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UAB in Antarctica

An orange Bovallia gigantea perched on seaweed.

The last time we talked, I briefly mentioned the objective of our experiment for this field season. If you don’t remember, let me refresh your memory.

Our oceans are becoming more acidic, which can be a problem for species that need to calcify parts of their bodies such as amphipods needing calcified exoskeletons (like the Bovallia gigantea pictured above). Previous experiments from our lab have shown that some species of amphipod here on the Western Antarctic Peninsula survive better or worse compared to other local amphipod species. We want to know why this is happening.

Lab described in the text below. Labels include air pumps, CO2 cylinders, mixing tanks, water distributer, experimental bucket, supply manifolds, solenoids.

To do this, we have a fairly elaborate experimental setup but don’t worry. The picture of the setup above has labels on the components I will be talking about. Our experiment is held within two large round tanks that are located in the aquarium. A total of twenty-four experimental buckets are placed on submerged platforms in both of the aquarium tanks (twelve in each tank). The aquarium tanks are plumbed with ambient flow-through seawater to create a seawater bath to keep all of the experimental buckets at ambient temperature. The tops of the buckets are elevated above the water level of the seawater bath.

A bucket with species separated by screens.

Each experimental bucket is filled with four amphipod containers that will hold each of our study species. Our four study species were categorized as “winners” or “losers” based on our results from our 2020 season. These species include our two winners, Djerboa furcipes and Bovallia gigantea (pictured above) and our two losers, Gondogeneia antarctica (pictured below) and Prostebbingia gracilis. Along with the amphipods, each container holds a plastic aquarium plant that has been seeded with diatoms and held in an outdoor tank with unfiltered seawater for weeks to allow the growth of a diatom food source for the amphipods. In addition to the diatom-covered plastic plants, pieces of Palmaria decipiens, a palatable alga, will be placed in the containers as an alternative food source and live amphipods will be placed in one of the containers to feed B. gigantea which is known to prey on smaller amphipods.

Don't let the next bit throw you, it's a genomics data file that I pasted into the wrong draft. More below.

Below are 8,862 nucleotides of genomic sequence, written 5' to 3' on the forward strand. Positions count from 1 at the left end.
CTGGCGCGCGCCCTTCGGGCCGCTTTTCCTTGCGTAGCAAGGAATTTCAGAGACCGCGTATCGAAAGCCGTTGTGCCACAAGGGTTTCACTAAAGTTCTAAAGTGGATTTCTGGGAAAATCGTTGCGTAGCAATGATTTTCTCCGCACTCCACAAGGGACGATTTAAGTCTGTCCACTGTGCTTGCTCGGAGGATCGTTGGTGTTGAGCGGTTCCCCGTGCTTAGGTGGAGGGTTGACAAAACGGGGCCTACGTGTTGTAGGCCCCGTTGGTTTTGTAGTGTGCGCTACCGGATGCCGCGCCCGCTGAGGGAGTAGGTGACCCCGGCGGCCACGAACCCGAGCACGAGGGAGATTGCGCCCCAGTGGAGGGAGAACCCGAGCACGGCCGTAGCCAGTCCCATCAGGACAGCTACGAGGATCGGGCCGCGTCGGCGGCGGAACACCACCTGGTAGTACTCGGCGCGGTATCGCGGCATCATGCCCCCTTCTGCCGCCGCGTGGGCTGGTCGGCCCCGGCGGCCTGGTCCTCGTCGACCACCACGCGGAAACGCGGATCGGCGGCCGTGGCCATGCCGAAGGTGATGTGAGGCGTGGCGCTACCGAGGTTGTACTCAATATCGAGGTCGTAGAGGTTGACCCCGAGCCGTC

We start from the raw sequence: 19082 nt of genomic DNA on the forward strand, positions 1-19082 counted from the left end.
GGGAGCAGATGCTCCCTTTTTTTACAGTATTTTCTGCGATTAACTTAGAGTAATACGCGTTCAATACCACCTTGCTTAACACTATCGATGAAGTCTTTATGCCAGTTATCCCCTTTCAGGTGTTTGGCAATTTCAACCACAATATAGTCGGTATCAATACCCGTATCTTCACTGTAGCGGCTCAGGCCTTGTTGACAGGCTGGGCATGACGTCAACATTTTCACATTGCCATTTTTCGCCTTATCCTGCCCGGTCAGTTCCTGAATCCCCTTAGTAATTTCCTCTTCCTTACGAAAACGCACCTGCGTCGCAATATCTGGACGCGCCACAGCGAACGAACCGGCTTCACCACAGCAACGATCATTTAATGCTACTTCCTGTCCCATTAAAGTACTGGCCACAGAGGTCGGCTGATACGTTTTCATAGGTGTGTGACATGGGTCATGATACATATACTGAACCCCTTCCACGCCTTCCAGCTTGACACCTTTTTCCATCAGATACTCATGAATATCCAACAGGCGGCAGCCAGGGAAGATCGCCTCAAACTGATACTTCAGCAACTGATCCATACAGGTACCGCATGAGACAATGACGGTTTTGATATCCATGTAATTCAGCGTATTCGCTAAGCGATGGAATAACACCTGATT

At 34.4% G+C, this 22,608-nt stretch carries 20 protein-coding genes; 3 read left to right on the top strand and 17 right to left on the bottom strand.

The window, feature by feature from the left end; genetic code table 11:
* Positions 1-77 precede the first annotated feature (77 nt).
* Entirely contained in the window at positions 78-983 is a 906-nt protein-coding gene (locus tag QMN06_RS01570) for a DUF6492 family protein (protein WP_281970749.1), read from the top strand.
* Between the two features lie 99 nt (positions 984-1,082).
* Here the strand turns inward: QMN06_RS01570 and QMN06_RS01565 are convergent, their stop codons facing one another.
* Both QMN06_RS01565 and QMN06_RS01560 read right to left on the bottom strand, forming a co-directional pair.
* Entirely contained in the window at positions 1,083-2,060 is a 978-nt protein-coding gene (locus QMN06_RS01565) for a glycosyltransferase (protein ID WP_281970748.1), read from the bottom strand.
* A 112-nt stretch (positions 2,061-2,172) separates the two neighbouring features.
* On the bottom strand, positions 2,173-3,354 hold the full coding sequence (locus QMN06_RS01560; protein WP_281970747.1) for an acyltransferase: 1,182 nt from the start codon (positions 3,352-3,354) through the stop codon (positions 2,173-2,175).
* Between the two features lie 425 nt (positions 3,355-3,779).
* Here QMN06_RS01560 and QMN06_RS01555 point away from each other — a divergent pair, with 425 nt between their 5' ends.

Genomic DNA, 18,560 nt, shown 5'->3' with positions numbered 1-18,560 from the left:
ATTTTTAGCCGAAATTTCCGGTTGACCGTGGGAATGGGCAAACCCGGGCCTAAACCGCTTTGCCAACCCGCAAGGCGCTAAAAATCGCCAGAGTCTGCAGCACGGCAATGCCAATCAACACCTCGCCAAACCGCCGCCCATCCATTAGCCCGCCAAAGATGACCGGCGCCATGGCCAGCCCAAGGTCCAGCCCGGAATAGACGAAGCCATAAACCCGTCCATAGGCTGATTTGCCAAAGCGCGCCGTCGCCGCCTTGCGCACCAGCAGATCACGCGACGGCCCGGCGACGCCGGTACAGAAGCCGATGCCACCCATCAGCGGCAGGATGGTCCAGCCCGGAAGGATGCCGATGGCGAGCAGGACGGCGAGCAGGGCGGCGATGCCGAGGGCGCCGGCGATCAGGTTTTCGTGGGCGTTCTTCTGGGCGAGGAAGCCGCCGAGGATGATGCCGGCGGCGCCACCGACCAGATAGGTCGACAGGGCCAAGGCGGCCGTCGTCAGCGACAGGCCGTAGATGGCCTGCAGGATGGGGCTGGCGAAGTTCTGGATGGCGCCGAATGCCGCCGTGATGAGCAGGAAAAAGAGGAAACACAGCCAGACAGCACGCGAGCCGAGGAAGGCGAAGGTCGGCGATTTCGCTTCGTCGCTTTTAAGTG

Gondogeneia antarctica, a whitish-clear crustacean sitting on a piece of seaweed.

Filtered seawater collects in a common header tank that helps maintain constant water pressure. The seawater flows out of the header tank into a water distributor located in the center of each aquarium tank. Each distributor is outfitted with tubes that run into the mixing tanks where the water will eventually flow into the experimental bucket and finally into the water bath.

Okay, that was a lot of information to explain the general layout of the experiment, but how are we doing the actual science? Well, a good chunk of that is occurring in the mixing tank. For this experiment, we need to lower the pH of the seawater going into specific experimental buckets. Are we acting like mad scientists with lines of acid dripping into each of our tanks? While that does sound very cool looking, the answer is no. Our methods are much simpler and align closer with what is happening in our oceans. We just bubble CO2 in the water.

In addition to the water tube, each mixing tank also has a pH probe, a tube with mixed air and compressed CO2, and a tube with air alone. The pH probes are connected to a computer that can individually control the pH of each mixing tank. If the pH is too high, the computer turns on the CO2 line. The CO2 bubbles until the pH reaches its set point, and the computer turns the line off. If the pH gets too low, the air lines are turned on to bring the pH back up.

For this experiment, we have eight buckets per pH treatment: around 8.1 for ambient seawater, 7.7 for near future, and 7.3 for distant future pH predictions. The eight buckets for each pH treatment were randomly assigned within each water bath. Each bucket has a clear Plexiglass cover to reduce gas exchange with the rest of the air in the aquarium because this could impact the pH of the water.

Whew. That was another avalanche of information, but we aren’t done yet! There is one last piece of the experiment we need to discuss. Although the pH probes are very useful, they cannot be solely relied upon to make sure the pH in each bucket is correct. To have a more in-depth understanding of the water chemistry, a quarter of the buckets have seawater samples collected for pH measurements using a spectrophotometer and total alkalinity measurements using titration every day. The information obtained between these two methods is used to determine a more accurate pH measurement that can be used to adjust the programming on the individual buckets if needed.

I know this was a ton of information, but we made it through this post together. Join me next time for more fun during this Antarctic summer!

A haiku for your consideration:

Many gas lines hang

Within our white mixing tanks

Please, bubble for me